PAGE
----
When emotions run high in regards to historical issues, it is tempting to jump into the fray without much reflection. As many have rallied and demonstrated either in favour of or against the removal of monuments recognizing historical figures, I have chosen to listen, to read, and to reflect. Today I came across two media reports that demonstrate just such thoughtful reflection.
In one, Dr. Donald B. Smith spoke with CTV Calgary, explaining his view that we should be mindful that people like John A. Macdonald were men of their times, not ours. As Smith notes, it is our responsibility to educate ourselves about history, while appreciating that we cannot change that history, nor should we seek to erase that history.
In another report, Jack Granatstein expressed similar sentiments when speaking to CBC, adding that there are other ways to recognize the failings of historical figures than to surrender the debate to white supremacists as they become the defenders of history. Granatstein's argument is that history and society are better served when we leave monuments as they are, while we educate those viewing them with additional narratives explaining their role in history.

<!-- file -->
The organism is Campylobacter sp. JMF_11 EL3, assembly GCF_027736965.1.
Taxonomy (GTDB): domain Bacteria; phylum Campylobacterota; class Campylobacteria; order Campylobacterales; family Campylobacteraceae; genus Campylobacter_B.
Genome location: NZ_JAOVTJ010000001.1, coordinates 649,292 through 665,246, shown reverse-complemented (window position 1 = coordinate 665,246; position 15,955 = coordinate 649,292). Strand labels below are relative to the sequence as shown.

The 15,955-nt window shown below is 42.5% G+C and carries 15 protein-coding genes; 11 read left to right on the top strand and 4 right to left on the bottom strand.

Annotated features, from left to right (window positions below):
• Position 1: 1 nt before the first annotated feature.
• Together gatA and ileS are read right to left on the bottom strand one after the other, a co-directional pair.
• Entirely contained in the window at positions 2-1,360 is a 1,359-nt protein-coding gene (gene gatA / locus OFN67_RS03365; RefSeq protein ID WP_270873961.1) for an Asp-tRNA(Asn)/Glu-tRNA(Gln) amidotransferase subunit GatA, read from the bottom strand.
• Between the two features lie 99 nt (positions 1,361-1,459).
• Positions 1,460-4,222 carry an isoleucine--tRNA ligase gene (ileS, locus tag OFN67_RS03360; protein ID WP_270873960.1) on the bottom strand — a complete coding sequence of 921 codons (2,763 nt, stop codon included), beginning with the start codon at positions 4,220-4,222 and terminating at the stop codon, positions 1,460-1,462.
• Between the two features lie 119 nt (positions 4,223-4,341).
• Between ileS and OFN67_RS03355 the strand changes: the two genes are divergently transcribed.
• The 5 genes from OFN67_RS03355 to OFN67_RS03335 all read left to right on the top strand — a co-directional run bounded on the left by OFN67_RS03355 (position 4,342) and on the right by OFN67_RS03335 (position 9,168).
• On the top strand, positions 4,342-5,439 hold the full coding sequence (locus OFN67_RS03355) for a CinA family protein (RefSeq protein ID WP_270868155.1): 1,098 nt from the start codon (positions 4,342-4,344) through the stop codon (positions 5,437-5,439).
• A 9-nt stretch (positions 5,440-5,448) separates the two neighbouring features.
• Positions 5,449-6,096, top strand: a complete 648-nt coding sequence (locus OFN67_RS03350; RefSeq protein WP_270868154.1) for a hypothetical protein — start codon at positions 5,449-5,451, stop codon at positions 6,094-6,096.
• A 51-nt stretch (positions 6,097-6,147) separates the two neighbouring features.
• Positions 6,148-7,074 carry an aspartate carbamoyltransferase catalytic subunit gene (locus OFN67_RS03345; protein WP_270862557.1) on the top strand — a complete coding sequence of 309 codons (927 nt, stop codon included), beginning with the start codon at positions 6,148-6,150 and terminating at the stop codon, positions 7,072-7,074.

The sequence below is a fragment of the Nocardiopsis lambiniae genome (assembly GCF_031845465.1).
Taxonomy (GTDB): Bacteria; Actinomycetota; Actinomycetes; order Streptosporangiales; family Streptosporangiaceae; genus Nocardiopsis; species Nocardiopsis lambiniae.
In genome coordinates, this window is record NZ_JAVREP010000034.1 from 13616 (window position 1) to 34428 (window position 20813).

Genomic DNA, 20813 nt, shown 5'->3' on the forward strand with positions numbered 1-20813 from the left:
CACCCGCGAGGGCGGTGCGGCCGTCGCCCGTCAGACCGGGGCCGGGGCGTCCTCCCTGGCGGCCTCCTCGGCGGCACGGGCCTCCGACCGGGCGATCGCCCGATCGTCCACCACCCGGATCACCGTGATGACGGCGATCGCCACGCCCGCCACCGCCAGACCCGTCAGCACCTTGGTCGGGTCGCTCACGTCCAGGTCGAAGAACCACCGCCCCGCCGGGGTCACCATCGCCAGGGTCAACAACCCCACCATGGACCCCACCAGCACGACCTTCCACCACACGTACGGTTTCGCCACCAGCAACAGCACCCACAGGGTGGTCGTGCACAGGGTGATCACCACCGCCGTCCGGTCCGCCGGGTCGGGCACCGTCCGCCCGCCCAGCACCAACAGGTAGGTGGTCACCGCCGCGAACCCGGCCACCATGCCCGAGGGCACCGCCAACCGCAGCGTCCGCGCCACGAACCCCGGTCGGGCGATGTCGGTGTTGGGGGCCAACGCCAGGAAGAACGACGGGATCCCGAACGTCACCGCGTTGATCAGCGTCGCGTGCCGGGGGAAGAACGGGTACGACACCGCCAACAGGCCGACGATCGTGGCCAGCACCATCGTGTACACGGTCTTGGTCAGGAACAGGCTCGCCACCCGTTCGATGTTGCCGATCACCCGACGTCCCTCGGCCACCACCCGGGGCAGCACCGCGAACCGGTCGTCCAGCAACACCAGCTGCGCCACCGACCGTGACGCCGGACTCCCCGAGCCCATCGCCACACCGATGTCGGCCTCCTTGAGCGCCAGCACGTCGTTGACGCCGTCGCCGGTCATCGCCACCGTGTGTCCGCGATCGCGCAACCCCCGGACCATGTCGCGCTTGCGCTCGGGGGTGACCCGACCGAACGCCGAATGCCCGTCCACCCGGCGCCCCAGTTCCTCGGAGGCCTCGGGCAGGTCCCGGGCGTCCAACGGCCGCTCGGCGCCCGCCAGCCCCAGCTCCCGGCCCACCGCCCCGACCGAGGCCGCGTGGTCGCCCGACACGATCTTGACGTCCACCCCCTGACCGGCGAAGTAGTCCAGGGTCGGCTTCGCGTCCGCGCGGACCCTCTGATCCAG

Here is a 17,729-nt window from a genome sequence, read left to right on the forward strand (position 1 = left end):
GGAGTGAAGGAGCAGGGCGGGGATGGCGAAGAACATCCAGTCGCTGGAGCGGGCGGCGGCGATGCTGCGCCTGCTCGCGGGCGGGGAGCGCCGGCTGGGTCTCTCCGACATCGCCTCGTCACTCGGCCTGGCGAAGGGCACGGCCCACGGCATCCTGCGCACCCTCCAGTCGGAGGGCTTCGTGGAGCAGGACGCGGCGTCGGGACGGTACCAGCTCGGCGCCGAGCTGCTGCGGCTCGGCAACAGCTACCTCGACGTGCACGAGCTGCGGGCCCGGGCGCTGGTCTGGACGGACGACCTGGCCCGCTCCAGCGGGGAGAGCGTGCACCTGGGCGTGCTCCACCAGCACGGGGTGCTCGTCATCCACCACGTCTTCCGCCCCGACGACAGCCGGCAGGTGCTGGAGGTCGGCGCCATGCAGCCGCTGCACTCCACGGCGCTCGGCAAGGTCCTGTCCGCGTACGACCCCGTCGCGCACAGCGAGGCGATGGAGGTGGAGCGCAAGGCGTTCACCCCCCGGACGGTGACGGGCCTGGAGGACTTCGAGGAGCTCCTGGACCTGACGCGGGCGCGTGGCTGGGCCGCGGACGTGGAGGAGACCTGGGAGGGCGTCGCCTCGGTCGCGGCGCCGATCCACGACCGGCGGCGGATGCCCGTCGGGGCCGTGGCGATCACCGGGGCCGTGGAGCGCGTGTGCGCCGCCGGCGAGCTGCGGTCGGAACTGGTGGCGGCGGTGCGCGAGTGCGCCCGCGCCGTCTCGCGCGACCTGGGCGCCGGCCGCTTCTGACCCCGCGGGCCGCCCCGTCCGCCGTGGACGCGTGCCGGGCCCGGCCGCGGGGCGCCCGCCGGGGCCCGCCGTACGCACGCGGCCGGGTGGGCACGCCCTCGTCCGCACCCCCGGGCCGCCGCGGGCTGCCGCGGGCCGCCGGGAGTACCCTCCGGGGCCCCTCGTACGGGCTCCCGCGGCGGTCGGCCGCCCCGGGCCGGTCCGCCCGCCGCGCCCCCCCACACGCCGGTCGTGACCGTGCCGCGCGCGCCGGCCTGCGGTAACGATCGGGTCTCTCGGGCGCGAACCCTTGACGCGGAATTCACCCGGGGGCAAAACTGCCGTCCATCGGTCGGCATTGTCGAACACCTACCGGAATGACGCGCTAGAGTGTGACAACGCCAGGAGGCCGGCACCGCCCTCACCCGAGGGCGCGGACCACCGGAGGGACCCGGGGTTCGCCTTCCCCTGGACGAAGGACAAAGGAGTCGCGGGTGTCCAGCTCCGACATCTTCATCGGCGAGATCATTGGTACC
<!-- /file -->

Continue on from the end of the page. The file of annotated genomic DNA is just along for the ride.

I tend to agree with these two historians. Rather than seeking to erase history, we should seek to make a better world today based on a sound understanding of our collective history.